New frontiers for simulations: Building community

For those of following me on twitter at the end of last week, you’ll know I was attending a workshop on “EU simulations: Scholarly reflection and research on an innovative teaching methodology”. This was an excellent event, with participants from both sides of the Atlantic presenting some very thought-provoking papers, all done with some of the best organisation I have seen for some time.

As we all observed, it is not often that one gets to spend two days talking about simulations, and it was something we all relished. However, in the course of our discussions it also became apparent that we face a number of collective issues. It is those issues which I’d like to discuss in this post and several more to come.

The major issue is one that all academics face in all areas of their work, namely how to build community, and then to maintain it.

As I noted in my paper for the workshop, the growing popularity of simulations is great, but it also causes some issues. The literature on simulations has also grown, but there remains a dearth of ‘how-to’ guides, so those who want to start using sims (or try out different kinds of sims) typically have to find someone who already does it and then have a chat.

Now, I like a chat as much as the next man, but if we accept that sims (as part of the more general push towards active learning) are a valuable pedagogy, then ‘chats’ represent a considerable bottleneck to their widespread uptake.

Moreover, if we have an interest in improving the pedagogic robustness of sims (which I suggest we do, and which I’ll discuss next time), then we need to get much better at sharing good/best practice. Even with my relatively extended experience with sims, I’m still picking up good ideas most times that I discuss them with someone new, and I certainly saw that happening at the workshop.

So that’s the first proposition: that community is desirable.

However, it poses the immediate question of how we achieve it.

With the rest of the ALPS team, I have had this discussion at length and I would love to say that I/we have a good answer. But I/we don’t.

The barriers are two-fold.

Firstly, sims are intrinsically flexible and adaptable. That’s a key reason for using them, since they can fit so many situations and needs. But it also means that needs are also likely to be diverse, so it becomes harder to match the supply with the demand.

Secondly, no one has any time, or at least they have competing demands on their time. I have yet to meet anyone who complains about not having enough to do (but you do exist, then please feel free to step forward).

This seems to point in a set of options that make a trade-off between depth and scope.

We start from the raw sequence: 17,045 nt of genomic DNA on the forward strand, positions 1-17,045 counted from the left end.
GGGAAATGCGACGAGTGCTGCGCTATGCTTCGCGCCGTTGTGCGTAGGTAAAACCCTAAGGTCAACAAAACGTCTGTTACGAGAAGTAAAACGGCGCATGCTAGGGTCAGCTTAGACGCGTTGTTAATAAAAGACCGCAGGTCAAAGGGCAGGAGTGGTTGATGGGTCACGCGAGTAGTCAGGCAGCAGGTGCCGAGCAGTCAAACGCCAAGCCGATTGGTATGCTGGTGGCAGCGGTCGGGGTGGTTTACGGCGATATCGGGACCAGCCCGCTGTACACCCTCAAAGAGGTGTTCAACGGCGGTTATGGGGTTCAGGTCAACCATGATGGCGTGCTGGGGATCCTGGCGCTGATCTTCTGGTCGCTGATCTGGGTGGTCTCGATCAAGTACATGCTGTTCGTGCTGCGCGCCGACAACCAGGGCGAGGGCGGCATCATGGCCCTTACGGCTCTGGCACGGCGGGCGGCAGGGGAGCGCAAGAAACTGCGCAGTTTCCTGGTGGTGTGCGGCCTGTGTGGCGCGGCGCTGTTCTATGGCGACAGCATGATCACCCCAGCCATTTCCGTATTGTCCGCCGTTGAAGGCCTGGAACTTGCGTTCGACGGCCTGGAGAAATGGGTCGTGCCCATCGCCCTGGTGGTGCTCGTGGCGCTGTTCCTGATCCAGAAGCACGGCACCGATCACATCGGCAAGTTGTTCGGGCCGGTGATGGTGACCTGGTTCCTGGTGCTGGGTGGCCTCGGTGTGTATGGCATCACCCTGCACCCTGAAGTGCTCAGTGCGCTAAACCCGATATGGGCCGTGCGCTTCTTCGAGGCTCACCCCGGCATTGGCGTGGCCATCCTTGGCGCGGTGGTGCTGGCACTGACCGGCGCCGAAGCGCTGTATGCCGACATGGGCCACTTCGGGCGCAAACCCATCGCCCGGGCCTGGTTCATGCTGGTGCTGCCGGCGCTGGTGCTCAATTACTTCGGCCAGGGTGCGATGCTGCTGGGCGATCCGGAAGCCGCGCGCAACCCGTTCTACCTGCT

The ‘chat’ model that we currently use is good, because it’s individual (i.e. narrow, but deep), so we might suggest something along those lines. This means organising more workshops, or panels in conferences: basically getting people together to spend time talking. This keeps that face-to-face element, but still lacks wider sharing. It also implies a big time commitment from those involved.

At the other end of the spectrum, we might create more resources. I’ve tried that with my website, and that can certainly offer something to those passing through. However, it is necessarily static and generic, so the utility to individuals is less (i.e. broad, but shallow). Certainly, I’m more than aware of what my site doesn’t do.

In between, we have things like this blog. There’s some interaction, some specifics, but also some broader pieces. We’ve all been very impressed here with our up-tick in readers since we began and with the feedback we get at events we attend. At the same time, we remain only five people and we also don’t cover every aspect of sims.

Idea note_20130927_145921_02
Sketchy, but nothing more (yet)

The answer would seem to be a mix of these things. That means more events, more resources and more discussions. The ALPS team are talking about getting more people involved in the blog in different ways (which we’ll tell you about presently).

However, all of this comes back to the point about people and what they can put in. I have been exceptionally lucky to be part of ALPS and I’m more than aware that such a performing group is not common. The energy and enthusiasm that people showed in Mainz was great, but it’s very hard to maintain that over any period of time, especially when you have all manner of things being thrown at you. As a case in point, my very interesting discussions with one participant on building a modular sim for multiple partners only got as far as some initial sketchings (literally), and I can see we will struggle to get much further in any hurry (let alone into operation).

Part of me wants to say that we just do what we can and that’s still better than nothing. But another part says that we should push on and stimulate others to participate and share. The more people we have, the more we can spread things around and the richer the quality of discussion will be.

So consider this a call to action and a request for help. Without people like you, we risk losing out on making sims all that they can be, and that would be a real loss.